Paul McGuire Grimes from Paul’s Trip to the Movies reviews three new movies. Find out what he thinks before you spend the money to go or stream.
NIGHT SCHOOL (theatrical pick)
Kevin Hart plays Teddy Walker who failed out of high school back in the day. His sister was the smart one of the family, and he didn’t care about putting in the effort. As an adult he finds himself in a bit of a jam. He recently lost his job selling grills and patio furniture at Joe’s BBQ City and now can’t find employment without having a high school diploma or GED. He decides to enroll in night school at his former high school in order to prep for his GED. His class is a bunch of misfits all looking at getting their life back in order. While his teacher (Tiffany Haddish) is supportive, the principal of Teddy’s school is his former rival back when they were teens.
-Starring: Kevin Hart, Tiffany Haddish, Taran Killam, Rob Riggle, Ben Schwartz
-Fans of Kevin Hart will definitely get a kick out of this movie. He continues to play into his image and brand of comedy. Hart also serves as one of the film’s six credited screenwriters and is one of the movie’s producers.
-The best scenes are when Hart gets to square off against Tiffany Haddish. They’re both known for being loud, high-energy comics, so their antics against each other work well as she always tries to top him.
-Outside of those few scenes, I don’t feel like Haddish is utilized that well. She’s not given enough material to play to her strengths and is relegated to the standard supportive teacher role. I would rather have seen her in the principal role instead of Taran Killam.
-The story is fairly thin and the concept runs tired after thirty minutes. Too often it resorts to gross-out gag humor with the antics the night school students get themselves caught up in.
-Attempts to be a mix of The Breakfast Club and Animal House, but feels mostly lazy and missing any sort of originality.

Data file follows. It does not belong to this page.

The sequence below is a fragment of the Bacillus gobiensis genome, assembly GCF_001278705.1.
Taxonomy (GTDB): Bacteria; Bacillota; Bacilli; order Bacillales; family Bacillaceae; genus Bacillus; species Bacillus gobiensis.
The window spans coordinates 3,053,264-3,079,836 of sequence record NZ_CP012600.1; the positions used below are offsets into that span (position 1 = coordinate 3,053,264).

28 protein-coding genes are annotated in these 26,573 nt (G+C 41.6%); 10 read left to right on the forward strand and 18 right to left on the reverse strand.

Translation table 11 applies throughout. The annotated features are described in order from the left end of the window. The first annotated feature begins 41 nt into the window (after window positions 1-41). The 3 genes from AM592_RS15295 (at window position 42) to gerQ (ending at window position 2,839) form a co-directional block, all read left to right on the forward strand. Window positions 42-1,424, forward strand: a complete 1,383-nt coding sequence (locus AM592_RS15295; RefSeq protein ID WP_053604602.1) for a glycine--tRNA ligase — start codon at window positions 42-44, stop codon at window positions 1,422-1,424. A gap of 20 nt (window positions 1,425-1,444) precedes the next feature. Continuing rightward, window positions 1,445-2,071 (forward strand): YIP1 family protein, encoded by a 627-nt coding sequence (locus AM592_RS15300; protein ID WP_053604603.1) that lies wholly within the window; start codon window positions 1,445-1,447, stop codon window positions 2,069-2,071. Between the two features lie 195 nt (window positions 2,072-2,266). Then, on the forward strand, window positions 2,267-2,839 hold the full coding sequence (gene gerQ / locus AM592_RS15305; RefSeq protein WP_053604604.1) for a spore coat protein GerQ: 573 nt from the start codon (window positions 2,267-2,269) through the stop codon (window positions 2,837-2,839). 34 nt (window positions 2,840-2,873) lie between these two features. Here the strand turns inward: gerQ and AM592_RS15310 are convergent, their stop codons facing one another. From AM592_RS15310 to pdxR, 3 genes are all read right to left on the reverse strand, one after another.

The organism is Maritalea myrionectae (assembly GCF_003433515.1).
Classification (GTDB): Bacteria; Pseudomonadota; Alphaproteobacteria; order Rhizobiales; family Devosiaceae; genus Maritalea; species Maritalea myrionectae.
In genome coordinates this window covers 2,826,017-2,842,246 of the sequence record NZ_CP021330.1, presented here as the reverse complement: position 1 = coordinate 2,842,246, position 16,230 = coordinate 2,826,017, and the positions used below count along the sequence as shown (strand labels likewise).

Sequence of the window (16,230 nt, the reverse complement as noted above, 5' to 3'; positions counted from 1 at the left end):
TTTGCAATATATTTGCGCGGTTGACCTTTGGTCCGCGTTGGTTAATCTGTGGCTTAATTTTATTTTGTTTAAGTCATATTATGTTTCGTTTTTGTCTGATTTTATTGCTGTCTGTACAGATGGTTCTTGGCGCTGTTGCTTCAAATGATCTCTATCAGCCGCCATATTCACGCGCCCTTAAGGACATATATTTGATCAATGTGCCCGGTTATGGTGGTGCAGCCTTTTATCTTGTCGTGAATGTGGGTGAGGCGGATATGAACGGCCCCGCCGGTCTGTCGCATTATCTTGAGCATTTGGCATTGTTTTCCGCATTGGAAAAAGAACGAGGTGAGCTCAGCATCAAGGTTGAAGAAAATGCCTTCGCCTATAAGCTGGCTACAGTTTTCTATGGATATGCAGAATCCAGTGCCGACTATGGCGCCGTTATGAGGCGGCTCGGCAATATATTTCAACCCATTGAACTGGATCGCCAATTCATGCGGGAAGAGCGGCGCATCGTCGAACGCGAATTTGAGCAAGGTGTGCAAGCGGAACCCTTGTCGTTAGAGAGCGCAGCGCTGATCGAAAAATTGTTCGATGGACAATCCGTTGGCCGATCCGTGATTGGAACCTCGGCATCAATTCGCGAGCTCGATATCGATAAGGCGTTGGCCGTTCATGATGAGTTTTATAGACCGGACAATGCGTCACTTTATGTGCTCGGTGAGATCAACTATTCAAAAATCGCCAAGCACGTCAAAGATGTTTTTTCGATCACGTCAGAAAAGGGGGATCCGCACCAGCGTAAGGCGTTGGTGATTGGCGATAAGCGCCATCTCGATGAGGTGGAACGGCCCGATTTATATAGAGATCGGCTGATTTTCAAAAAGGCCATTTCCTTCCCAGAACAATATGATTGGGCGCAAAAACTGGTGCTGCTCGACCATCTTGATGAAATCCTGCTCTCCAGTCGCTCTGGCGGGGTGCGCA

Is It Worth Your Trip to the Movies? For die hard Kevin Hart fans only.
RATING: 2 out of 5 TICKET STUBS
SOLO: A STAR WARS STORY (home release pick)
Solo: A Star Wars Story gives the backstory to fan favorite character Han Solo who is currently based on the planet of Corellia and is desperately trying to escape from the crime syndicate he’s involved in. He’s essentially committing crimes for others in return for survival and protection. He’s looking for a way off the planet and can easily hot wire any space vessel that can get him and girlfriend Qi’ra out of any situation. Their latest attempt at escaping goes wrong separating both of them for an indeterminate time. Han promises to one day make it back to Corellia to be with Qi’ra. The story jumps forward three years and finds Han as a soldier in battle. It’s here where he meets up with criminal smugglers Tobias Beckett, his wife Val, and future co-pilot Chewbacca. Han concocts a scheme to join them on their heist mission aboard a train winding through the snowy mountains. It’s one of the best sequences in the whole movie. They eventually find themselves on another mission to transport coaxium fuel canisters. Han considers himself the fastest pilot in the galaxy, but what he needs is the fastest ship. That just happens to be the trusty Millennium Falcon currently owned by unlawful gambler Lando Calrissian who’s not about to hand over the keys to his precious Falcon.
-Starring: Alden Ehrenreich, Donald Glover, Woody Harrelson, Emilia Clarke, Thandie Newton, Paul Bettany
-It’s best to go into Solo: A Star Wars Story with the right expectations. Director Ron Howard keeps this the lightest, minimalistic movie in the canon. The overall approach is that of a space western meets James Bond movie. It’s a character driven piece instead of a galactic space opera full of special effects and epic battles between good and evil with light sabers.
-Unlike the new trilogy or Rogue One, Solo works the hardest at trying to buy the audience into introducing a variety of new creatures and characters. The end result is a mixed bag with a few characters leaving a strong impression, while others like the main villain, are wholly forgettable.
-The movie works best when we have our returning characters like Han, Chewie, and Lando all back in the same scenes. I got a kick out of how the writers play out the budding friendship between Han and Chewie and how Lando plays into all of this.
-Fans should know going in that this isn’t the Han Solo we have come to expect yet. He’s still growing into the quintessential bad boy image Harrison Ford gave him. Alden Ehrenreich successfully makes the character his own without relying on Harrison Ford impressions. He’s at his best when he gets to be arrogant and cocky flashing that winning smile of his.
-Donald Glover was the standout in the film as Lando Calrissian. It feels effortless for him to inhabit this character and capture Billy Dee Williams’ tone without impersonation. My only qualm is that we don’t get enough Lando in this film, as it’s far too long before he appears on screen.
Is It Worth Your Trip to the Movies? Solo has a few winning performances but is playing it too safe given the character and franchise’s history.